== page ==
• DrBill-WmL-Smith profile image

      William Leverne Smith 3 weeks ago from Hollister, MO

      By far the best episode, so far, Bill. Excellent. You are setting a high standard. I have a 1952 crossing to write, to the California gold fields. I stopped just across the Missouri, stymied by how much detail to share. Perhaps, one day, I'll get back to it. Looking forward to your next episode. Where did that bullet come from???

    • Homeplace Series profile image

      William Leverne Smith 3 weeks ago from Hollister, MO

      I meant 1852 crossing to the gold fields, of course... Weston Wagons West... with my Great-Grandfather, James P. Preston. Got to get back to that story... Thanks for the inspiration!! ;-)

    • abbaelijah profile image

      Abba Elijah aka elijagod 3 weeks ago from Nigeria

      Wow ! .....cool article

    • billybuc profile image
      Author

      Bill Holland 3 weeks ago from Olympia, WA

      Thank you Abbaelijah!

    • billybuc profile image
      Author

      Bill Holland 3 weeks ago from Olympia, WA

      Thanks so much, Bill! I guess we'll just have to wait about that bullet. With any luck we'll find out next week.

    • billybuc profile image
      Author

      Bill Holland 3 weeks ago from Olympia, WA

      I figured that's what you meant, Bill. You are very welcome for the inspiration. We all need it.

    • billybuc profile image
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      Bill Holland 3 weeks ago from Olympia, WA

      MizB, the Rockies are going to truly test their mettle, as if it hasn't been tested enough. Thanks so much for continuing on with us.

    • billybuc profile image
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      Bill Holland 3 weeks ago from Olympia, WA

      That, Eric, would have been a spectacular find. I would love to have an old Schooner in my back yard. Not sure the neighbors would appreciate it as much as I would. :)

    • FlourishAnyway profile image

      FlourishAnyway 3 weeks ago from USA

      Wow, Bill, this is as real as it gets. I still think this is your best work. Excellent.

    • fpherj48 profile image

      Paula 3 weeks ago from Beautiful Upstate New York

      Brother bill....How you pull me in to your scenes. Each chapter has me right there and perhaps even more, I find myself "relating" to something in my own life, that creates a sense of awe about these fellow-humans during an entirely different time and place. Your opening hit me squarely in my "directionally dysfunctional" gut. Just walking, horses pulling those wagons toward what, how, which direction, how much longer? Such faith & trust. Please don't let anything happen to Jackson.

      More and more lives lost. Thank you for presenting us with a newborn! Life ends yet life goes on and new life comes along....we dry our tears and smile again.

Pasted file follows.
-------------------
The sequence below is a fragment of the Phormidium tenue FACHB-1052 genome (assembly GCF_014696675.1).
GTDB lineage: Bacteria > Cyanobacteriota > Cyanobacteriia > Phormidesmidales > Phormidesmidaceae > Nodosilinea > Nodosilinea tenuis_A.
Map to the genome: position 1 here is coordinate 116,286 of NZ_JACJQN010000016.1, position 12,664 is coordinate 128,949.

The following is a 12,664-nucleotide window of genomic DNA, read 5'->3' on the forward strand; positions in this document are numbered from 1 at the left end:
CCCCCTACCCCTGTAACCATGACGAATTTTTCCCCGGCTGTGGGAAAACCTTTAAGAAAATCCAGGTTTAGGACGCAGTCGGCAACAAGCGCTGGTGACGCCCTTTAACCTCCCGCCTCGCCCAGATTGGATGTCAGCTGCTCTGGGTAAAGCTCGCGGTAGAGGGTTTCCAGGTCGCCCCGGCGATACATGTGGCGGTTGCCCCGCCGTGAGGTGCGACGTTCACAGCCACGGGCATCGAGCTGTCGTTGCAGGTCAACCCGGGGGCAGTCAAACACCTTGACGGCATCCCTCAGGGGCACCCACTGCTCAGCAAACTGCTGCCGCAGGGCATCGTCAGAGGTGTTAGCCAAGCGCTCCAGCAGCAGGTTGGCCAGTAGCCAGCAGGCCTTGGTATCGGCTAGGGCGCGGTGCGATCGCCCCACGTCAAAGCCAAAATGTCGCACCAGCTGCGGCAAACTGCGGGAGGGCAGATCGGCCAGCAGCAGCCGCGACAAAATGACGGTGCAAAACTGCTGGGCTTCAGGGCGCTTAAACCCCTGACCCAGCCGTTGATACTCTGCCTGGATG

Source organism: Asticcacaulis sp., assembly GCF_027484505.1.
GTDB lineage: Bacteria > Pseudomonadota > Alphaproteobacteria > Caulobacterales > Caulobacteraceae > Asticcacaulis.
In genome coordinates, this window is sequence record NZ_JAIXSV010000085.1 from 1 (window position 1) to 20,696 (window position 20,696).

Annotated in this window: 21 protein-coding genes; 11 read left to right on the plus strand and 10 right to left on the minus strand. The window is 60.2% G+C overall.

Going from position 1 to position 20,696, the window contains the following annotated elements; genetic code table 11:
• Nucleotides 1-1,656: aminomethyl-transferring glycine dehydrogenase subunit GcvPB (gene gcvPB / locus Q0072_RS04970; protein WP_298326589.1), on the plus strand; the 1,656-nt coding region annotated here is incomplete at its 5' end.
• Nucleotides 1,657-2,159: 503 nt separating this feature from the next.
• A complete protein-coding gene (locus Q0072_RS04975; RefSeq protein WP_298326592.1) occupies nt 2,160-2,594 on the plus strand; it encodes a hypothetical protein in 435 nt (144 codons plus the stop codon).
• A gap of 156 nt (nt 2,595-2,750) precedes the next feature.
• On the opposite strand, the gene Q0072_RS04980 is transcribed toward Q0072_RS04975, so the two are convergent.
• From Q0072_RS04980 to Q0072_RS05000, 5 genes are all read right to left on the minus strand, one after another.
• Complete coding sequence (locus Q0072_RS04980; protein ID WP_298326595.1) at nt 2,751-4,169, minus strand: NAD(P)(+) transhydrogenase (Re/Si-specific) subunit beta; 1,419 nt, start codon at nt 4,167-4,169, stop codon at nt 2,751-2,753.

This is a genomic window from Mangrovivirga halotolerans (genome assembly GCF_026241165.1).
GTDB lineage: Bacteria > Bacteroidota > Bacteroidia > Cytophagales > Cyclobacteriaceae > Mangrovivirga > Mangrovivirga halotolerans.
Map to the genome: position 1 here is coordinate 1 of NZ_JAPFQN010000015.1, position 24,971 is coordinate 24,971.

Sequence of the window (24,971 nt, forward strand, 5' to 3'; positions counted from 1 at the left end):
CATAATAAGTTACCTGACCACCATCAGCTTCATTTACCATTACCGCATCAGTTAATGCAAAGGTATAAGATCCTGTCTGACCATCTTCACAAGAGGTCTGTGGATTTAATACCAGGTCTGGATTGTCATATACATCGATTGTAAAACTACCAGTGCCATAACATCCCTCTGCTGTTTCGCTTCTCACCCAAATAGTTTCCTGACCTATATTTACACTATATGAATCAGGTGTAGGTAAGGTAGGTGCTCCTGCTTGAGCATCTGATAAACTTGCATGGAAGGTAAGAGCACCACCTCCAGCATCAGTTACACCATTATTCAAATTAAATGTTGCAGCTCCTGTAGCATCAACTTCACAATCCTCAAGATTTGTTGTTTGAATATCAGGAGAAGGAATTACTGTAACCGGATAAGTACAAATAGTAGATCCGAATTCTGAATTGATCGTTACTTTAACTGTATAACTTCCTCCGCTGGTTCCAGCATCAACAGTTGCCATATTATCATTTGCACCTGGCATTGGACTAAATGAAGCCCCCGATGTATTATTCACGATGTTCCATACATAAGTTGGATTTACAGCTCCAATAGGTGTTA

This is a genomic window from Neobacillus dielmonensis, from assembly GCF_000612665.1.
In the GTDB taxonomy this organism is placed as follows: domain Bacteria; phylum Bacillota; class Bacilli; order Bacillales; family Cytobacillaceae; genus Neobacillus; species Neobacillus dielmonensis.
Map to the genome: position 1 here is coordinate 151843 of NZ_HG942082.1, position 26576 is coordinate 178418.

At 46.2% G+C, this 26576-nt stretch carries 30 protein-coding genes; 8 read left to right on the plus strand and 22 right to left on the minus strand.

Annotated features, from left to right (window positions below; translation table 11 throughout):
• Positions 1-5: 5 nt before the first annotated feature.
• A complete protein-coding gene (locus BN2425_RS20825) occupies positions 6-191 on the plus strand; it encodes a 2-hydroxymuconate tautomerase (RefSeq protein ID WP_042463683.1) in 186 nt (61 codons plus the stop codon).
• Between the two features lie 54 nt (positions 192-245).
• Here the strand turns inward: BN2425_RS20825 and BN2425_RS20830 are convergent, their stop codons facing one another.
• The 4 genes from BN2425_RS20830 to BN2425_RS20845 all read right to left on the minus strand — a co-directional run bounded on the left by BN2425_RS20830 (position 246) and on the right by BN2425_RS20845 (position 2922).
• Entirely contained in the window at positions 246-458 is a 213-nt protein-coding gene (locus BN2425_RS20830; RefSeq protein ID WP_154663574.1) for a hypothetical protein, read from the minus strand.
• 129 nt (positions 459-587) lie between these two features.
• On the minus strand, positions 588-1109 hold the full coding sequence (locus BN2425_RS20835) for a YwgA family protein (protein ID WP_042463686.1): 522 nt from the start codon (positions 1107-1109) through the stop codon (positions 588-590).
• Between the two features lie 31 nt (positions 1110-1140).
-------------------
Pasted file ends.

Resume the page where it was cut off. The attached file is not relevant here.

Keep us movin, bro....excitement of Courthouse Rock and Chimney Rock ahead.....I'm looking forward to the journey's end.

      Great story as we move along, bill.......Sis

    • shanmarie profile image

      Shannon 3 weeks ago from Texas

      Finally caught up to you! Not sure I can keep up with the way my time is going around here. But.....reading your stories are not only interesting but educational. Learned a new word earlier today reading this series and now I learned that that journey west took around six months. Neat video of Chimney Rock. I always imagined it more accessible than it looks to be in that video. Thanks. :)

      Now.....my rambling thoughts for the day. LOL......First, I am watching my son's pet mouse in its cage pushing its bedding around...well, throwing it is more like it. Not sure what she's really trying to do. She's mastered spinning the wheel at just ther right angle so that she can climb on top of it and then hang upside down from the top of the cage. She's an escape artist, which is why we had to do away with her wire cage. She used to escape and then try to run back inside whenever we'd enter the room as if we hadn't noticed she'd been out. Quite lucky the cats didnt find her first. She's also currently pushing her food bowl around and has it upright in the corner with her food scattered all over the place. Smart creatures though....and, anyway, my point you may ask....wondering about the little field creatures along the trail. . .

      Second...what was my second thought agai.....dang it.....it will come to me after I close my laptop for bed if I can't think of it now......Oh....the longest cemetery....I wonder what became of many of those graves along the trail. I can assume that they were lost long ago and built over. Kind of sad, actually. I like to walk through old cemeteries. Sound strange? But seeing the headstones makes me wonder about the lives of the people from well over a century ago....what their stories may have been.

      Okay....so feel free to ignore my random thoughts. LOL. But just remember you inspired them. Ha!

    • lambservant profile image

      Lori Colbo 3 weeks ago from Pacific Northwest